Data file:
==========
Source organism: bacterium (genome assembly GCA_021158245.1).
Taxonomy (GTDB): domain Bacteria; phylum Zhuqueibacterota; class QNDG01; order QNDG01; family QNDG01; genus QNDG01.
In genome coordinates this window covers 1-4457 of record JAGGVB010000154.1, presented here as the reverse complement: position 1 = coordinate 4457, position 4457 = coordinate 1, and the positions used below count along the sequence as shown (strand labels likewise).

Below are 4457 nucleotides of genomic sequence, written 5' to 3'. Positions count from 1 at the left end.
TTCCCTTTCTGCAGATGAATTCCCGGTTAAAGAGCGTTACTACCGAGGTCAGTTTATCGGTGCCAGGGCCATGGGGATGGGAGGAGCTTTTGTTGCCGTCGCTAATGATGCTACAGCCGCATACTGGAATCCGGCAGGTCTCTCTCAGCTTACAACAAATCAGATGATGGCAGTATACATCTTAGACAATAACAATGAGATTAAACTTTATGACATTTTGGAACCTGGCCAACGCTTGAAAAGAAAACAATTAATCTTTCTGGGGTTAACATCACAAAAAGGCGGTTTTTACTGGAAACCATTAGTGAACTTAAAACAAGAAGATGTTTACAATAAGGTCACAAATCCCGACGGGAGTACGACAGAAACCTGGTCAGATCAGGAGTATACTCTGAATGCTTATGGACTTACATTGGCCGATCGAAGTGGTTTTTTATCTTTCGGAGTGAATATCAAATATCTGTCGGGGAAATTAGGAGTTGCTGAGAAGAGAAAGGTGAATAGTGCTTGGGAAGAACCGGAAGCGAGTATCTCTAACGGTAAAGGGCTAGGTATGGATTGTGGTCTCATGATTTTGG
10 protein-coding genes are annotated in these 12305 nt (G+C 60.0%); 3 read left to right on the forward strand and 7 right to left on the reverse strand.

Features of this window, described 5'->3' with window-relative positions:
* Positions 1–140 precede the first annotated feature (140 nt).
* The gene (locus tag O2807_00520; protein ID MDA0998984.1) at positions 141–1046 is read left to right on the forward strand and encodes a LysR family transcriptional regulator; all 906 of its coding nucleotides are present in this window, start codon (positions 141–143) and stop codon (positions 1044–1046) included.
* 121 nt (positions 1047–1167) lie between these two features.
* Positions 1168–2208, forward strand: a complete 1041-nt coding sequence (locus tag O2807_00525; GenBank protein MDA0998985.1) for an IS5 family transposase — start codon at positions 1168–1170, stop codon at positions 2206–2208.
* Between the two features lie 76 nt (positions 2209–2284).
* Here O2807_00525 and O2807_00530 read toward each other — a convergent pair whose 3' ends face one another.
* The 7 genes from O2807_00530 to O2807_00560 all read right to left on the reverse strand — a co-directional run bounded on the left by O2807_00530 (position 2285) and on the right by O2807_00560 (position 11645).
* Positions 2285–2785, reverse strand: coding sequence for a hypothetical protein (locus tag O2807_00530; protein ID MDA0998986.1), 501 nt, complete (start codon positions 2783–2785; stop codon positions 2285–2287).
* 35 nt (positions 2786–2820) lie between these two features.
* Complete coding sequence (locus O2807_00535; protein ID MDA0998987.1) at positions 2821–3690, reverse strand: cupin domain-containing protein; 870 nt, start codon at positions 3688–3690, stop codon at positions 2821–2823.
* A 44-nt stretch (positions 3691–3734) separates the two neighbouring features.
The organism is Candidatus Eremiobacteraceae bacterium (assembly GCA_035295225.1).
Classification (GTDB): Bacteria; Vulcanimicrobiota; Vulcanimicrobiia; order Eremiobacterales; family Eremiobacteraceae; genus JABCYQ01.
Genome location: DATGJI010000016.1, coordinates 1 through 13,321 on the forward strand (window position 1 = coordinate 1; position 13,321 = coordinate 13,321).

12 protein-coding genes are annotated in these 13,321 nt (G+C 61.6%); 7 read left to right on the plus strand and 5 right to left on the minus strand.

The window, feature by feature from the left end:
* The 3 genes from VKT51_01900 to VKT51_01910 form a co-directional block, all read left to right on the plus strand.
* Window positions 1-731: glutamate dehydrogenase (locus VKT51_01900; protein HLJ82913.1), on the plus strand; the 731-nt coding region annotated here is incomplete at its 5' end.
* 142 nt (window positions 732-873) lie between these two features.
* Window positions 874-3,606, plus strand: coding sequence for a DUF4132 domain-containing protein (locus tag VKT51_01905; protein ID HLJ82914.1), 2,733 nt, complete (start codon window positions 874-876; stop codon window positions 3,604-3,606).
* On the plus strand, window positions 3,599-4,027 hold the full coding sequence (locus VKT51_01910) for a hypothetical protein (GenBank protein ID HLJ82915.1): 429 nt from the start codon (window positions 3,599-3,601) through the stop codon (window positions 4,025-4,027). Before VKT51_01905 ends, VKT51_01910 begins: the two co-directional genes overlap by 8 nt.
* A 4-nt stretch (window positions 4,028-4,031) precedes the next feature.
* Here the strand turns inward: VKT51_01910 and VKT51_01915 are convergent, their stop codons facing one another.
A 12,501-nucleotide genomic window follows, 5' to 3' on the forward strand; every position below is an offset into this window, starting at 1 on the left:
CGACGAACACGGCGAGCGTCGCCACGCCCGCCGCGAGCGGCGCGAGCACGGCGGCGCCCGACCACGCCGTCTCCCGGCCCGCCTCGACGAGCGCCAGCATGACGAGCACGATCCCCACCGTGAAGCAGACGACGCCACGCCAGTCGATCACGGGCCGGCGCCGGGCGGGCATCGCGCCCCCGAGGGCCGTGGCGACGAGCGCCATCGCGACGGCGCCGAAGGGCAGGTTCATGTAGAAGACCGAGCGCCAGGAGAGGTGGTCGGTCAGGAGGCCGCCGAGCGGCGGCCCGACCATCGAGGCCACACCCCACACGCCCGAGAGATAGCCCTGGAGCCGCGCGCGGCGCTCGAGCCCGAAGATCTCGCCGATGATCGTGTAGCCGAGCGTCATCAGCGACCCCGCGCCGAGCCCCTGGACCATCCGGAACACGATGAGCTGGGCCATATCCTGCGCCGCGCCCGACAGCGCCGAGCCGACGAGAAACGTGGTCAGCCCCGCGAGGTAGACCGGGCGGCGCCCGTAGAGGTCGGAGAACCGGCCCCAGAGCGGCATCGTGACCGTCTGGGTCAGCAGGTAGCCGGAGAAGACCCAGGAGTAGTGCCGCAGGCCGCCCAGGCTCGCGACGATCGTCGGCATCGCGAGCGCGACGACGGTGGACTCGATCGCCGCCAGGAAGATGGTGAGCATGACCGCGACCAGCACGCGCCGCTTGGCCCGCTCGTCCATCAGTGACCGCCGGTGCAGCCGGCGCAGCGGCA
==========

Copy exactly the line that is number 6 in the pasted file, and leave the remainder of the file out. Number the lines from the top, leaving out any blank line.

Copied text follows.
10 protein-coding genes are annotated in these 12305 nt (G+C 60.0%); 3 read left to right on the forward strand and 7 right to left on the reverse strand.